Unshake is an automatic deconvolver, also known as a "blind" deconvolver.
Most image processors offer pre-defined filters which have been found useful after a lot of use. They bring out hidden detail by emphasising changes (like edges) in pictures.
Distinct from this, deconvolvers try to recover what the original scene looked like, but they have the problem that one needs to specify exactly how the picture was blurred in the first place (for example, if the camera was poorly focused, one would ideally specify not just how bad the focus was, but how fast the shutter moved at each phase of its cycle, and how many leaves the shutter had). More Info »
An automatic deconvolver attempts to estimate itself how the picture was blurred in the first place, then to deduce what the original scene would have looked like. This is a very difficult task, involving automatically setting dozens or hundreds of controls.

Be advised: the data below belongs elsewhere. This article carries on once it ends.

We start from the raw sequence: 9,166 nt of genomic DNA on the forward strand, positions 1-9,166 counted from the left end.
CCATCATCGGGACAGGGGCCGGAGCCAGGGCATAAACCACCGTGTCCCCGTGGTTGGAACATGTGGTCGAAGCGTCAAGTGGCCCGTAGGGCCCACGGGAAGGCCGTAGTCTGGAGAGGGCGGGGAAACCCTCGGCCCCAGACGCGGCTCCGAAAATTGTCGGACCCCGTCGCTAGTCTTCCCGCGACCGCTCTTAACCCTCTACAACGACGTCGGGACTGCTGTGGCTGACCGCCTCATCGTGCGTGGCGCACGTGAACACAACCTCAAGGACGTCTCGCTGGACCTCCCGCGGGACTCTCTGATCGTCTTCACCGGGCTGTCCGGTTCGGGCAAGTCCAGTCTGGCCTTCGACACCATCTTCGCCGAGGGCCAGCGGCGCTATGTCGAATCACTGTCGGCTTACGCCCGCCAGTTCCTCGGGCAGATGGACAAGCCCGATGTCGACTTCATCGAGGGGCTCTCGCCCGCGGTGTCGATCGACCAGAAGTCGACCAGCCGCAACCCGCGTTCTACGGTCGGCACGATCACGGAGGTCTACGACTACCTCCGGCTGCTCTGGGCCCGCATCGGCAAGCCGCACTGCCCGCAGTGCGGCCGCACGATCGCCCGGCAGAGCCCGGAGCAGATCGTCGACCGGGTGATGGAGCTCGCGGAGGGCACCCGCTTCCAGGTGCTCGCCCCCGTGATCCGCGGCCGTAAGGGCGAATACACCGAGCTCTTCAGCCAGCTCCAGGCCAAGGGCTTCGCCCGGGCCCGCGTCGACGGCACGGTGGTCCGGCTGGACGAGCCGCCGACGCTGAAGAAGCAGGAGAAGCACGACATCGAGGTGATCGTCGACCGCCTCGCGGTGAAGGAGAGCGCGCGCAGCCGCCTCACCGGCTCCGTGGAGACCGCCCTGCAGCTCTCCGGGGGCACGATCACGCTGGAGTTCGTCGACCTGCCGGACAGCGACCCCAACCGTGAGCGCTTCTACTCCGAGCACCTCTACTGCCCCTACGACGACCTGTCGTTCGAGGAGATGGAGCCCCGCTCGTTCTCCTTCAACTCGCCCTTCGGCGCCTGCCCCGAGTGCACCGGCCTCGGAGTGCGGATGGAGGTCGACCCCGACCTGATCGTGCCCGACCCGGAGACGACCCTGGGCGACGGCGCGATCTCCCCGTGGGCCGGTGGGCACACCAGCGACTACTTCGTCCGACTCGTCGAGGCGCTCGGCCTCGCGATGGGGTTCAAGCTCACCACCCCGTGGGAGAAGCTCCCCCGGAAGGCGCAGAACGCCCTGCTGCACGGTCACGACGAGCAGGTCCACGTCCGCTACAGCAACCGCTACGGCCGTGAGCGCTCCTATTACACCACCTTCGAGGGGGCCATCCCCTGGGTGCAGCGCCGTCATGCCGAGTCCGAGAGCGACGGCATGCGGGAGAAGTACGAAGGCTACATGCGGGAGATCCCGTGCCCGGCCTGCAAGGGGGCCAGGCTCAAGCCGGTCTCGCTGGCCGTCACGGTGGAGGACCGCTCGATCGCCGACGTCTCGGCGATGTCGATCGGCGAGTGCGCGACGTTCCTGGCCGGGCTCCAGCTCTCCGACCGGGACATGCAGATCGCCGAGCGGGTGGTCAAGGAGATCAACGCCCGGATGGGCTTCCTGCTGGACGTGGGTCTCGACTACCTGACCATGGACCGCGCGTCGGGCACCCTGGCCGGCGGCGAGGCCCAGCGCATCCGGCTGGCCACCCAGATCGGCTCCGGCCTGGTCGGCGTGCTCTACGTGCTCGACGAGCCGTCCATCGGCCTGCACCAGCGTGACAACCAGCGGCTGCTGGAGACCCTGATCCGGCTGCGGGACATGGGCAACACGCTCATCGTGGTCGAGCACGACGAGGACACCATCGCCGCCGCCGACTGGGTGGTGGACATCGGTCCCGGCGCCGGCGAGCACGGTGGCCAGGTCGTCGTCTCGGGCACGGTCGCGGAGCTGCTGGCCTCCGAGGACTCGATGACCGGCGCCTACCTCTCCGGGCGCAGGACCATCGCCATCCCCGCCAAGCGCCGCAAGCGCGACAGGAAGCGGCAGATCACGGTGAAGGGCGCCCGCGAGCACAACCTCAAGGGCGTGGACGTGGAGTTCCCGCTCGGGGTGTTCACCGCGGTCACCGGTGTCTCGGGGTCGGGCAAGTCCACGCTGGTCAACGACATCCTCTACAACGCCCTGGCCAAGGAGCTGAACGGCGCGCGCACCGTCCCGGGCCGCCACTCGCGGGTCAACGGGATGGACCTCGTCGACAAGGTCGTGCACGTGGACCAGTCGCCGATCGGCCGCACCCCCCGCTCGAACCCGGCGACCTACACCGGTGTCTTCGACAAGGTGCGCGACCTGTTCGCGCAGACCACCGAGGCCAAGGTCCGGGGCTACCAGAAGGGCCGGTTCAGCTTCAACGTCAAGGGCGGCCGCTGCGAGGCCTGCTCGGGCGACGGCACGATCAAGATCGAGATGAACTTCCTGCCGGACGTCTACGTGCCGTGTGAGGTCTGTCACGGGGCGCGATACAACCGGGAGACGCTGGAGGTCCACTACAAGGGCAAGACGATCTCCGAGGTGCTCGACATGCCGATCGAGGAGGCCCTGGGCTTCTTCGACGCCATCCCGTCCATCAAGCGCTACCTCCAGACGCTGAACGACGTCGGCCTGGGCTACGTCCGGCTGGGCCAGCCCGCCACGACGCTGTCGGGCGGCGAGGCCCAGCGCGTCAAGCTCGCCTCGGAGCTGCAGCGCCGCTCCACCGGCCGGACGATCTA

Unshake can only usually double or treble the resolution of a blurred picture. Nonetheless, Unshake is still, after first being released in August 2000, the only automatic deconvolver available which works on normal domestic photographs, the only free automatic deconvolver designed for non-specialists to use, and the only
automatic deconvolver which is capable of handling poor focus and mild camera shake in single photographs of people or scenery. To my knowledge. If any one knows of another example, please let me know, and I will amend this paragraph!
The latest release, Unshake 1.5, is easier to use, gives better results, and gives the user control over the time spent on processing the photographs, and over what part of the image the deconvolution will be based on. Because it takes time to work, it now allows the user to estimate how long the processing will take, before committing the job.